Vail Daily Open Bar column: Our own worst enemies
May 8, 2017
Mirrors as a physical entity are predictable; a given mirror will reflect the same way every time. But our perception of the reflection is constantly shifting, our neurological systems distorting the image like a funhouse mirror depending on our internal emotional state at the time of viewing.
Our psyches exhibit fragility and fortitude, breakable as crystal on some occasions, impenetrable as bulletproof glass on others. But we do not always match the mind to the mission; sometimes, we bring Waterford to Waterloo, try to hug with Plexiglas. Instead of correcting these mismatches, we push on, and that's when we find ourselves in real trouble. Humans, blessed and cursed by intellect and emotion, are so often our own worst enemies.
Most of the people who find themselves deep in litigation possess a faith in their cause that often fails to account for the vagaries and imbalances that characterize life as a homo sapiens. Introspection is a trait that serves one well in escaping the abyss of conflict. Instead of falling down the hole of a lawsuit, circular reasoning being your guide, it would be infinitely more beneficial to embrace the variability of your internal machinations.
Knowing that our psyches are subject to variation, we nonetheless let ourselves act when on the lesser end of the spectrum. Whether irritable because hungry or sleep-deprived, or just plain in a poor mood, we don't take a deep breath and chill out. We don't eat a snack or take a nap or go for a walk. Instead, we lash out at family, co-workers or strangers and, in the process, make them adversaries or at least adversarial. On a smaller level, the only consequences are acrimony, hurt feelings or a bit of friction. But these actions can be more lastingly consequential: business deals ruined, loss of customers, the sharp end of a lawsuit.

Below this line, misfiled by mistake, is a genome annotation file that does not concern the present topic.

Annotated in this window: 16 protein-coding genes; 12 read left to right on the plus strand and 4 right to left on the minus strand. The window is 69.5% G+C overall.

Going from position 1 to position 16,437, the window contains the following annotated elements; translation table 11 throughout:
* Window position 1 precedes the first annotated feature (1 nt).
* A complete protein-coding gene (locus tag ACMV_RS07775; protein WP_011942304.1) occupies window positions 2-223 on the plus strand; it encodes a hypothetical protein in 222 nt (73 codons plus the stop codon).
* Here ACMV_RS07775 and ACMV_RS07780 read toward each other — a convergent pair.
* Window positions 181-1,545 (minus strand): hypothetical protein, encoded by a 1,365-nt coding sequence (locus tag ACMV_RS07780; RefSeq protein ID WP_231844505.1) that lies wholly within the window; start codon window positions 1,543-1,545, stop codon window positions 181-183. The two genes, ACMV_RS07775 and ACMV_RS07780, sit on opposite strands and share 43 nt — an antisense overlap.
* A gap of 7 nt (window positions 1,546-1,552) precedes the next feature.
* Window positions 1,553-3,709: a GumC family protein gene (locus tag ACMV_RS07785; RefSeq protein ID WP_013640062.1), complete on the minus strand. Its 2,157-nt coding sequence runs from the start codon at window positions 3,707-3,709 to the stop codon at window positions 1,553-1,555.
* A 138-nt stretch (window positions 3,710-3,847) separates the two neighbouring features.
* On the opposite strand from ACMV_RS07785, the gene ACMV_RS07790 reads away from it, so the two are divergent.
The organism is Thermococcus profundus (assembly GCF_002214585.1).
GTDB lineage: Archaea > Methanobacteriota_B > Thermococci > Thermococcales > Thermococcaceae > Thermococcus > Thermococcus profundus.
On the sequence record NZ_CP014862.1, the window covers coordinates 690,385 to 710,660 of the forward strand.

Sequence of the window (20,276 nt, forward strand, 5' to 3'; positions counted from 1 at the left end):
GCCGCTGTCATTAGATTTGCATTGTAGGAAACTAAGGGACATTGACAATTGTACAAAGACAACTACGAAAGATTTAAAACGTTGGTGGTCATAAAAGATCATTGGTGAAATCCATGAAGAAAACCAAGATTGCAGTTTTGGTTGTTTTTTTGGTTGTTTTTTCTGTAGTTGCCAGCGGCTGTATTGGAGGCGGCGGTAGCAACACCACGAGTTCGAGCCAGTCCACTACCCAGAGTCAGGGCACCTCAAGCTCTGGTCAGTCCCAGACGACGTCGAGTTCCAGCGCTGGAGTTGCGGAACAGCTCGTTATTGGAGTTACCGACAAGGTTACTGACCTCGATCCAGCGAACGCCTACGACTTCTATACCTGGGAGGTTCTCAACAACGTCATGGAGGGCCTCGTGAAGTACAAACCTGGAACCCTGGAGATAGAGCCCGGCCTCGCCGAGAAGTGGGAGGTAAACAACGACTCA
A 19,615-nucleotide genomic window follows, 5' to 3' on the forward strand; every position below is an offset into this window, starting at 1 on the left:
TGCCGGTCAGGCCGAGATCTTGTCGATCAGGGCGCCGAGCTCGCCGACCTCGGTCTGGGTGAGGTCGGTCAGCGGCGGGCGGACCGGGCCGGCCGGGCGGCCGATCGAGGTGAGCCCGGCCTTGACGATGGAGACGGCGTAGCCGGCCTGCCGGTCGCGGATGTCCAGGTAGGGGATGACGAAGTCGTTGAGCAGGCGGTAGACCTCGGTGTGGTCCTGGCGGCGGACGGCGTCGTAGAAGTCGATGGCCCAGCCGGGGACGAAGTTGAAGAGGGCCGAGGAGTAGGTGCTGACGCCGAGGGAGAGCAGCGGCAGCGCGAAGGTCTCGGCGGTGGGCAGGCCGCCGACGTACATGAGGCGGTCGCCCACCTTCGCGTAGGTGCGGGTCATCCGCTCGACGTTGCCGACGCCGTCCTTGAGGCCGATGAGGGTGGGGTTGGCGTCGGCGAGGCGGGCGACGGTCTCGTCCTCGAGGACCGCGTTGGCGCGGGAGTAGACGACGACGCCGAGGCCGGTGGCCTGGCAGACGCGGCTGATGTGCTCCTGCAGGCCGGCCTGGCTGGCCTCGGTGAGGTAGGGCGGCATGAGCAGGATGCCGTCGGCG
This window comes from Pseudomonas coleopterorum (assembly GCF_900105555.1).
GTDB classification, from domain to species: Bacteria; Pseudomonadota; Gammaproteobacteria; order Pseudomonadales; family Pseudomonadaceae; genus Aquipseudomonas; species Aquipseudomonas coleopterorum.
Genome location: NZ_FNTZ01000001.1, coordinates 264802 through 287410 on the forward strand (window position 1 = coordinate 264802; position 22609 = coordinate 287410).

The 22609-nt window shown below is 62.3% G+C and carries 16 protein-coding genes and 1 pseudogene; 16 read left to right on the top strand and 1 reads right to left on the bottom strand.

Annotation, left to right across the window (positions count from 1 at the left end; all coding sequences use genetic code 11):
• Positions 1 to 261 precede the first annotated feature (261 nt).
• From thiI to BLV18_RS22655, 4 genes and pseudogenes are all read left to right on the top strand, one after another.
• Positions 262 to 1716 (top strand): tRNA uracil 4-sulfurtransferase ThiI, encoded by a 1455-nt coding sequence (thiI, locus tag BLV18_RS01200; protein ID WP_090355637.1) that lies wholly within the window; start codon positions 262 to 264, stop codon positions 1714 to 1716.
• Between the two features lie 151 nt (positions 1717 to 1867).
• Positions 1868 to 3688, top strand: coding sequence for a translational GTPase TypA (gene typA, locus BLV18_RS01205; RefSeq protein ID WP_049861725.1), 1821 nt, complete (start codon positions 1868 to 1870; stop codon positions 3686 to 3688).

Alcohol and other psychoactive substances only exacerbate these tendencies and heighten the repercussions. Surely, we have low moments when we feel frustrated and seek a little respite with a beer. But when we allow our baser instincts to take over and one beer becomes 10, the ability to recognize that we are in the nadir and not at the zenith is essentially zero.
Our sober minds can distort the world; alcohol turns black skies blue, makes the coming thunderstorm seem like a sun shower. It's bad enough to act a buffoon, still worse to stand in front of a keyboard and launch that email attack, absolutely life-altering if we assume control of a car. Capable of so much good, we can erase all of that with one turn of the key. That visage you see in the mirror is your mortal enemy in that moment.
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Previously chided for this viewpoint, I will repeat it in a slightly different context: Not only is truth a relative concept as between different people, it is subject to discrepancy within the same corpus. I do not refer to the deep truths, the fundamental beliefs, although those can change: People are born again; people leave the church. I am talking about the more quotidian thoughts, the things that inform how we go through our personal and business lives.
We may have an idea for our company that seems unassailable one week, but which becomes pockmarked in the next, as our conception evolves and as we receive input. Or, to put it in a pop-culture perspective: Limp Bizkit, JNCO jeans and "The Rachel" haircut were once the epitome of cool. Yikes.
Building an absolute viewpoint on the seesaw of reality is an impossible task. It may balance for a bit, but when the portly kid gets off his side, the whole thing comes crashing down. This suggests that a flexible approach is the best way to avoid being caught out by the swings of our internal and external inputs.
I never preach perfection; I know from a lifetime of striving that there is no more foolish endeavor. But, we can always be better. To be able to recognize the times when we are a self-ally and when we are self-antagonists is a powerful skill. Even more beneficial is to train ourselves to only act when in the proper mindset.
Of course, this is easy to say and brutally difficult to do. When I see myself in the mirror wearing a bowtie, perhaps I fancy myself more erudite than in actuality. I should probably have a headshot that is a more accurate reflection: Me with bedhead in my pajamas, wildly pontificating about the great mysteries of the law and life — a pictorial representation of my own best friend and enemy.
T.J. Voboril is a partner at Reynolds, Kalamaya & Voboril LLC, a local law firm, and the owner-mediator at Voice of Reason Dispute Resolution. For more information, contact Voboril at 970-306-6456 or firstname.lastname@example.org or visit http://www.rkvlaw.com.